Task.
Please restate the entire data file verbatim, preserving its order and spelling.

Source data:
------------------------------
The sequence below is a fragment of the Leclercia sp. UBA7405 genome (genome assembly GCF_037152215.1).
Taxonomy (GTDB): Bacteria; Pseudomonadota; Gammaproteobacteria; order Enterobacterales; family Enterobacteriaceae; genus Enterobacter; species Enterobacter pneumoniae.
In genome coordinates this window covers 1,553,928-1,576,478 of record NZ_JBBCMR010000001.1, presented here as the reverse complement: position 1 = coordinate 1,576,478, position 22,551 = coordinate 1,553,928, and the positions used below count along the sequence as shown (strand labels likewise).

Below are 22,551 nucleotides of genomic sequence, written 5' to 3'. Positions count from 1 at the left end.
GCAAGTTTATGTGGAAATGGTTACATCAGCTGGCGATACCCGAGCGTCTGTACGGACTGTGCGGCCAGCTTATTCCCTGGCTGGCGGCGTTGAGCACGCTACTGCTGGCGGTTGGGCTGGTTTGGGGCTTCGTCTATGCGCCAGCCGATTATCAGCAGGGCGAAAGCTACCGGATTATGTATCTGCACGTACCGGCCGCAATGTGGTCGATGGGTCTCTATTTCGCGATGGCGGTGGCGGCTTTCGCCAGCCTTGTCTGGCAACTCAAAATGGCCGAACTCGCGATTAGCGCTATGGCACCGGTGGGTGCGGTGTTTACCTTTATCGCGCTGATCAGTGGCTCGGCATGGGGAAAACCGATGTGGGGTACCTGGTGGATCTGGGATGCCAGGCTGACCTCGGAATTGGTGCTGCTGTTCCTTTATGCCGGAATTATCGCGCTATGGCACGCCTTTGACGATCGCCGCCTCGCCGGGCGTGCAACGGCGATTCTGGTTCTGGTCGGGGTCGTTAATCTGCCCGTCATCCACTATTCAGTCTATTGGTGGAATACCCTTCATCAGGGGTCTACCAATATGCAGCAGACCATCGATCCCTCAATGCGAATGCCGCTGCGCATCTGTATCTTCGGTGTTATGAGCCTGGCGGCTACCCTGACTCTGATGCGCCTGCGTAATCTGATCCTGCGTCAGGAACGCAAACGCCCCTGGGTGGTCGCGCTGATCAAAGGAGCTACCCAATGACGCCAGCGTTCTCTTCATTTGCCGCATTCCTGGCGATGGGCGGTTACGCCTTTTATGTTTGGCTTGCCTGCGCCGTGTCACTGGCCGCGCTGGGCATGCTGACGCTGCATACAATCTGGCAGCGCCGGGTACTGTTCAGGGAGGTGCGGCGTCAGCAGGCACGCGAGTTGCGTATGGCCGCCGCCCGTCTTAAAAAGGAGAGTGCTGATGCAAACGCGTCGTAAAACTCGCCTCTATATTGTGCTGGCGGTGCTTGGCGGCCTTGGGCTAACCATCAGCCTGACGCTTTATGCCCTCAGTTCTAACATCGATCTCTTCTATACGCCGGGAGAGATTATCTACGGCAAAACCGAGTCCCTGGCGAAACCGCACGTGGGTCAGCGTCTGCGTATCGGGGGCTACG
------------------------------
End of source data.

The sequence below is a fragment of the Leclercia sp. UBA7405 genome (genome assembly GCF_037152215.1).
Taxonomy (GTDB): Bacteria; Pseudomonadota; Gammaproteobacteria; order Enterobacterales; family Enterobacteriaceae; genus Enterobacter; species Enterobacter pneumoniae.
In genome coordinates this window covers 1,553,928-1,576,478 of record NZ_JBBCMR010000001.1, presented here as the reverse complement: position 1 = coordinate 1,576,478, position 22,551 = coordinate 1,553,928, and the positions used below count along the sequence as shown (strand labels likewise).

Below are 22,551 nucleotides of genomic sequence, written 5' to 3'. Positions count from 1 at the left end.
GCAAGTTTATGTGGAAATGGTTACATCAGCTGGCGATACCCGAGCGTCTGTACGGACTGTGCGGCCAGCTTATTCCCTGGCTGGCGGCGTTGAGCACGCTACTGCTGGCGGTTGGGCTGGTTTGGGGCTTCGTCTATGCGCCAGCCGATTATCAGCAGGGCGAAAGCTACCGGATTATGTATCTGCACGTACCGGCCGCAATGTGGTCGATGGGTCTCTATTTCGCGATGGCGGTGGCGGCTTTCGCCAGCCTTGTCTGGCAACTCAAAATGGCCGAACTCGCGATTAGCGCTATGGCACCGGTGGGTGCGGTGTTTACCTTTATCGCGCTGATCAGTGGCTCGGCATGGGGAAAACCGATGTGGGGTACCTGGTGGATCTGGGATGCCAGGCTGACCTCGGAATTGGTGCTGCTGTTCCTTTATGCCGGAATTATCGCGCTATGGCACGCCTTTGACGATCGCCGCCTCGCCGGGCGTGCAACGGCGATTCTGGTTCTGGTCGGGGTCGTTAATCTGCCCGTCATCCACTATTCAGTCTATTGGTGGAATACCCTTCATCAGGGGTCTACCAATATGCAGCAGACCATCGATCCCTCAATGCGAATGCCGCTGCGCATCTGTATCTTCGGTGTTATGAGCCTGGCGGCTACCCTGACTCTGATGCGCCTGCGTAATCTGATCCTGCGTCAGGAACGCAAACGCCCCTGGGTGGTCGCGCTGATCAAAGGAGCTACCCAATGACGCCAGCGTTCTCTTCATTTGCCGCATTCCTGGCGATGGGCGGTTACGCCTTTTATGTTTGGCTTGCCTGCGCCGTGTCACTGGCCGCGCTGGGCATGCTGACGCTGCATACAATCTGGCAGCGCCGGGTACTGTTCAGGGAGGTGCGGCGTCAGCAGGCACGCGAGTTGCGTATGGCCGCCGCCCGTCTTAAAAAGGAGAGTGCTGATGCAAACGCGTCGTAAAACTCGCCTCTATATTGTGCTGGCGGTGCTTGGCGGCCTTGGGCTAACCATCAGCCTGACGCTTTATGCCCTCAGTTCTAACATCGATCTCTTCTATACGCCGGGAGAGATTATCTACGGCAAAACCGAGTCCCTGGCGAAACCGCACGTGGGTCAGCGTCTGCGTATCGGGGGCTACG